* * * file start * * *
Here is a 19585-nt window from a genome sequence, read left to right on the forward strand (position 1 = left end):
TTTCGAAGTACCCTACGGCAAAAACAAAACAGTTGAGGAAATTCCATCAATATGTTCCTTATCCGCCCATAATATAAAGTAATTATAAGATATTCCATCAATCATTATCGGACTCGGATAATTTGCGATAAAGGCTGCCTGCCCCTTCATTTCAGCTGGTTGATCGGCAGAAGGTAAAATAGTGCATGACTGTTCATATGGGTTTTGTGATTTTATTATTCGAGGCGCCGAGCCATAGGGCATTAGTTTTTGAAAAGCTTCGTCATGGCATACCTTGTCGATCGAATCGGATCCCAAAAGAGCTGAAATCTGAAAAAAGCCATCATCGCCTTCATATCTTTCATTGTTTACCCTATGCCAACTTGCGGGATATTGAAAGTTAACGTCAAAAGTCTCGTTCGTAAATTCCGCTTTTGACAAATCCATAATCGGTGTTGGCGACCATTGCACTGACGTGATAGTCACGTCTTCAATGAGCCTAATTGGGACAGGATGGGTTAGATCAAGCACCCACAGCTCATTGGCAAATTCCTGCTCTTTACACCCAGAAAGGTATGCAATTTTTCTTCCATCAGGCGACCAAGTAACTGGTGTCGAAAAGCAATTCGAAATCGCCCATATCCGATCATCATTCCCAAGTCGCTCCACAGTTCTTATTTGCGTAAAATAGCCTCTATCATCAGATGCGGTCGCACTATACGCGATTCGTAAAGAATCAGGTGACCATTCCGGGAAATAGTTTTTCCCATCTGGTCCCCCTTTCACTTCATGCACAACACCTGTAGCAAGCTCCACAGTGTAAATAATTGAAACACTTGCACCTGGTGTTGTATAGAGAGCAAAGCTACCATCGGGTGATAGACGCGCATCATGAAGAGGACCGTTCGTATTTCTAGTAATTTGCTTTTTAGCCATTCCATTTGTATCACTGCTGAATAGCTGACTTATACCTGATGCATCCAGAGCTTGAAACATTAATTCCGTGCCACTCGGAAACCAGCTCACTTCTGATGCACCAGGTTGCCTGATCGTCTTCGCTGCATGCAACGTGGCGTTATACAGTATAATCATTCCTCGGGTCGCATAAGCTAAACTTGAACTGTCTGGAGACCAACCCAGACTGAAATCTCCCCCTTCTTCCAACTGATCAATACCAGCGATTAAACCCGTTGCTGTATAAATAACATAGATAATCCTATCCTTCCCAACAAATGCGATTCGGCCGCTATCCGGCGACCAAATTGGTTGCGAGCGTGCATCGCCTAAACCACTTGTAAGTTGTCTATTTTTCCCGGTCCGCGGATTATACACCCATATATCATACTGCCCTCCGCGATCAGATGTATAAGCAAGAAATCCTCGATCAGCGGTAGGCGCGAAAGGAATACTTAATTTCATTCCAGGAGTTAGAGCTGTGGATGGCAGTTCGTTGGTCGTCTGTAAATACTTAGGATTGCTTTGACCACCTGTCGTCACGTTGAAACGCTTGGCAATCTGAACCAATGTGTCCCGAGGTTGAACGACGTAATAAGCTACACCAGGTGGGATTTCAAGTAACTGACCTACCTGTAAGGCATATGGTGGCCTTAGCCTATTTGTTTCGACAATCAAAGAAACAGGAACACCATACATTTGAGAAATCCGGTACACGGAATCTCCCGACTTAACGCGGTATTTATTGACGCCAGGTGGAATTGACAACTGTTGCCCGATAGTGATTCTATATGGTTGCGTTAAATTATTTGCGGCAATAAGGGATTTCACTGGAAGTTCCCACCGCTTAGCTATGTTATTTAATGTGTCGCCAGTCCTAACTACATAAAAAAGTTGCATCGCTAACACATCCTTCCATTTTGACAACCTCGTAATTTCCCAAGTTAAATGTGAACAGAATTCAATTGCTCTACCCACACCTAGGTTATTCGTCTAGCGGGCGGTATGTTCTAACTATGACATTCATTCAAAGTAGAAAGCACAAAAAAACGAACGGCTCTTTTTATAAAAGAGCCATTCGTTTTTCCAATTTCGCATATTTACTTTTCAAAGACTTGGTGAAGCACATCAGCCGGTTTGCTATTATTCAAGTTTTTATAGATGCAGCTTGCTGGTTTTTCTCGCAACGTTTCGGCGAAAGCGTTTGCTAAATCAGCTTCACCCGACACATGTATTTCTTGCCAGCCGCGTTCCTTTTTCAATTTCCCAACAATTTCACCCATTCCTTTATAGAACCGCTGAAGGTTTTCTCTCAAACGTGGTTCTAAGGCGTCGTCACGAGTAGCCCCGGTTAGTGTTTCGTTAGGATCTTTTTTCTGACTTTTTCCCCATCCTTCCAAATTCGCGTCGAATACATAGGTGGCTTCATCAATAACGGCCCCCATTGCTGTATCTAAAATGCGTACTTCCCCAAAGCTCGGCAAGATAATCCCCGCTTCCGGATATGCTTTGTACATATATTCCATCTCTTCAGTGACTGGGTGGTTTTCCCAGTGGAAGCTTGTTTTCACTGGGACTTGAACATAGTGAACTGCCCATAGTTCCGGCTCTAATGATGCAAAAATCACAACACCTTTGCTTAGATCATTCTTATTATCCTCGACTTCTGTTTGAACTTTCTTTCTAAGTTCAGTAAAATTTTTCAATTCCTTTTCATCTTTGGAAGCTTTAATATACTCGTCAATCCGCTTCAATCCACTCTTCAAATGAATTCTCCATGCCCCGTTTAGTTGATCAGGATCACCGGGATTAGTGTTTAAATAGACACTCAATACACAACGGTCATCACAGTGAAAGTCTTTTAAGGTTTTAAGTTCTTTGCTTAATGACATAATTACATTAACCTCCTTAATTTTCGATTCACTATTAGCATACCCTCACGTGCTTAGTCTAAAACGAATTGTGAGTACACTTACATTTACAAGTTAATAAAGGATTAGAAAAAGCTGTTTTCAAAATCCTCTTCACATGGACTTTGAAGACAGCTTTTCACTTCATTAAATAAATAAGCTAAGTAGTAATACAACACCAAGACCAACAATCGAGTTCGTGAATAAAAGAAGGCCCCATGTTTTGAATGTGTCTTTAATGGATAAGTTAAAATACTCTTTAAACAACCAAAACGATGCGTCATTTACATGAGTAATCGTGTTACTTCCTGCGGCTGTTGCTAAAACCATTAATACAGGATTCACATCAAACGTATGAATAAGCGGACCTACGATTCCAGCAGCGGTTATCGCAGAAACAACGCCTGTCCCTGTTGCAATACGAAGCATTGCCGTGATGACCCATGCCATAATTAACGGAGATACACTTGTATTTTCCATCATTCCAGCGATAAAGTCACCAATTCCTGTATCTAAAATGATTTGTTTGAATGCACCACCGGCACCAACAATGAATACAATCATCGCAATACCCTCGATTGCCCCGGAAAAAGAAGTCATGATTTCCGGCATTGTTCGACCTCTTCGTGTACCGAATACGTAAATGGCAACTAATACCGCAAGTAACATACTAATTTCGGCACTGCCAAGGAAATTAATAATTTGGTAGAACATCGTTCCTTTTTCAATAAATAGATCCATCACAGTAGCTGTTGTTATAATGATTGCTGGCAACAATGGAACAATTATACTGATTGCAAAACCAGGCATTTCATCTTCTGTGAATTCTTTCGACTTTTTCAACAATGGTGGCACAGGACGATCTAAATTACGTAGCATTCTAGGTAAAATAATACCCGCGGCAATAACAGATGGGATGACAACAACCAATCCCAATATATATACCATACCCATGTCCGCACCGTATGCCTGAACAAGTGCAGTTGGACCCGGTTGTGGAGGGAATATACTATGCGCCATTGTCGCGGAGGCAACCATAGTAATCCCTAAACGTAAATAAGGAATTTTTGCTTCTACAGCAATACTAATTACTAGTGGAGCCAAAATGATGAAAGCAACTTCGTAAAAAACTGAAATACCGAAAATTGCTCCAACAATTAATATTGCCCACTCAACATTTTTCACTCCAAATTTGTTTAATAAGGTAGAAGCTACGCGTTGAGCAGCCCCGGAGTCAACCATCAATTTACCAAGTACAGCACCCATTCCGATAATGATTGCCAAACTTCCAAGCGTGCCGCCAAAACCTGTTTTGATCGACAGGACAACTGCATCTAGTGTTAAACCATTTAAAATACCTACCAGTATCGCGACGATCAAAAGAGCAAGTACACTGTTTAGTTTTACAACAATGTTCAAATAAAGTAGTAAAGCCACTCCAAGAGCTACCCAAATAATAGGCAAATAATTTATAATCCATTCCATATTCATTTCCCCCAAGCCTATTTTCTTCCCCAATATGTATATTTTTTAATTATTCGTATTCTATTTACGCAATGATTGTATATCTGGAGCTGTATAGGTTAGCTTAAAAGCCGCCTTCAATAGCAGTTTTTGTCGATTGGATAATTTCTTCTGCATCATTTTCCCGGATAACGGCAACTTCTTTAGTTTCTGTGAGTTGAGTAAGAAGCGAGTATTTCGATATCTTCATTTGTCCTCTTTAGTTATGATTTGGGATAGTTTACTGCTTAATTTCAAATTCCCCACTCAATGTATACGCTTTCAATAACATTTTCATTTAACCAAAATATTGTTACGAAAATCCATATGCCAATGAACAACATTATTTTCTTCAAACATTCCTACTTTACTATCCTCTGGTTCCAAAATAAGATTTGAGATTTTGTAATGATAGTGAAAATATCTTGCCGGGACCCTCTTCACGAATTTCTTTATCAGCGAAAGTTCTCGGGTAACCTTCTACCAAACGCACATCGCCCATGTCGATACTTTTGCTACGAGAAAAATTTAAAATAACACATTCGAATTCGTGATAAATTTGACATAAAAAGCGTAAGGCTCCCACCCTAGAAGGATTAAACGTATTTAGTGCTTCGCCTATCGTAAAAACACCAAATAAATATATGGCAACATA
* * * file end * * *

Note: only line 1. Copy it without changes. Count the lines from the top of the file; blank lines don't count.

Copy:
Here is a 19585-nt window from a genome sequence, read left to right on the forward strand (position 1 = left end):